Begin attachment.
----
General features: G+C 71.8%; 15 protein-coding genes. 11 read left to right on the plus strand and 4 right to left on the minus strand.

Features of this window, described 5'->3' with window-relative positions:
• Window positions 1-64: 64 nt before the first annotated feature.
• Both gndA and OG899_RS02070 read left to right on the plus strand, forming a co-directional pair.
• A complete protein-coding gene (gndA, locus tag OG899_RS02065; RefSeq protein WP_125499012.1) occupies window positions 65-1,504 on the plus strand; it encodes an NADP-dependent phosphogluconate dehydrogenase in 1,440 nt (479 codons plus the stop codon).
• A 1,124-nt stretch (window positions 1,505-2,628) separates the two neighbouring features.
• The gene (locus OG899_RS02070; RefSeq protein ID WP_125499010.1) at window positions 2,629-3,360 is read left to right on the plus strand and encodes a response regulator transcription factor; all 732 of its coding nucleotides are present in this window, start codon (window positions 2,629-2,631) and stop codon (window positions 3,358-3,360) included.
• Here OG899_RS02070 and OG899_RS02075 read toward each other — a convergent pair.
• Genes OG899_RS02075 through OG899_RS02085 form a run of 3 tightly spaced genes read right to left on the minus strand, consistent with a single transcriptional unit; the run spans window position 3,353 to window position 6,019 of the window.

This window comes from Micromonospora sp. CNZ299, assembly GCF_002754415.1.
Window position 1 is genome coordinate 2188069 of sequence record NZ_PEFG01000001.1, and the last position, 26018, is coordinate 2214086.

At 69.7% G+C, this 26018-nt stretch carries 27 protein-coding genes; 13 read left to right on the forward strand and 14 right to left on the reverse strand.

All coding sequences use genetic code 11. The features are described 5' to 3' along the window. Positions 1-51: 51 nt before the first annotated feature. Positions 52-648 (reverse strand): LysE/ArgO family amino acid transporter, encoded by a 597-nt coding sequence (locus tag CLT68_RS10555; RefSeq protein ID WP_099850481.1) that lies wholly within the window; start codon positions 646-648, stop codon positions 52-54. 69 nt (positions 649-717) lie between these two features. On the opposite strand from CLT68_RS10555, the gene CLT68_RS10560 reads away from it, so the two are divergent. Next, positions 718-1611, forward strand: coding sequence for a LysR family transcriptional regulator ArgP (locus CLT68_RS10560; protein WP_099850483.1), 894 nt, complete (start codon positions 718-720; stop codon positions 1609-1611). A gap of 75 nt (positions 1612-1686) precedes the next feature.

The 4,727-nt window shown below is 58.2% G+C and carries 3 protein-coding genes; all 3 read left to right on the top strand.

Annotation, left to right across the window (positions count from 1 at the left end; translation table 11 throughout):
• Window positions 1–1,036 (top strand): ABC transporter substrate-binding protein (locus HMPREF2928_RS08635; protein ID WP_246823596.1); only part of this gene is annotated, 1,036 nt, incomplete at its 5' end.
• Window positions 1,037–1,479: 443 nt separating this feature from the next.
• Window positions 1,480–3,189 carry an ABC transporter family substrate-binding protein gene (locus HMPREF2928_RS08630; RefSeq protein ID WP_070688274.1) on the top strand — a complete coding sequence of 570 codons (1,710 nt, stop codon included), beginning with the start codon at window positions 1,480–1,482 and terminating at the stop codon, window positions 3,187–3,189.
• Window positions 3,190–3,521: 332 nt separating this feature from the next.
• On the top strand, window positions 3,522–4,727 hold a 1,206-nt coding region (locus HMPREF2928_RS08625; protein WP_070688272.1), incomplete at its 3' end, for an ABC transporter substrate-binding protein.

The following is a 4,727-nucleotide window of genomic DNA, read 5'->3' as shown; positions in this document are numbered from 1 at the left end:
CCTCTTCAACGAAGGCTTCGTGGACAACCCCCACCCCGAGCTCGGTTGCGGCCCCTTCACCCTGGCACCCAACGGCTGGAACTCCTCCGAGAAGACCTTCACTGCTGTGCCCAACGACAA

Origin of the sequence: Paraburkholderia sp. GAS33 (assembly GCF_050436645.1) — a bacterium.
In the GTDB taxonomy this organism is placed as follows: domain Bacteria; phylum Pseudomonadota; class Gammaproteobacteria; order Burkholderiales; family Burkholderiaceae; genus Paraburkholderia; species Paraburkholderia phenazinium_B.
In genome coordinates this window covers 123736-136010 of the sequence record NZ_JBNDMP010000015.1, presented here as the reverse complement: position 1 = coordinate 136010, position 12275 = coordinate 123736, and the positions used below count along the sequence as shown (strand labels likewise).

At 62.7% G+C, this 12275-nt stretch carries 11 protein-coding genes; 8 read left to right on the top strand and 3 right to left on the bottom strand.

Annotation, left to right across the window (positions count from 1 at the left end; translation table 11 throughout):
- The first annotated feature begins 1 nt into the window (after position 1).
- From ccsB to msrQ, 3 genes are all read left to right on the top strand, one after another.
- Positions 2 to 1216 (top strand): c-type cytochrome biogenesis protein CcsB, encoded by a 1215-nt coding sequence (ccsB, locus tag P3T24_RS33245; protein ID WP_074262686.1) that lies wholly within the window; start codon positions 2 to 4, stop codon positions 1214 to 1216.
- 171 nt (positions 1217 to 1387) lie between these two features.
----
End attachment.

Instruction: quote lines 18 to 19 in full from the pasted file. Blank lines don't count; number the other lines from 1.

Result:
• Window positions 1,480–3,189 carry an ABC transporter family substrate-binding protein gene (locus HMPREF2928_RS08630; RefSeq protein ID WP_070688274.1) on the top strand — a complete coding sequence of 570 codons (1,710 nt, stop codon included), beginning with the start codon at window positions 1,480–1,482 and terminating at the stop codon, window positions 3,187–3,189.
• Window positions 3,190–3,521: 332 nt separating this feature from the next.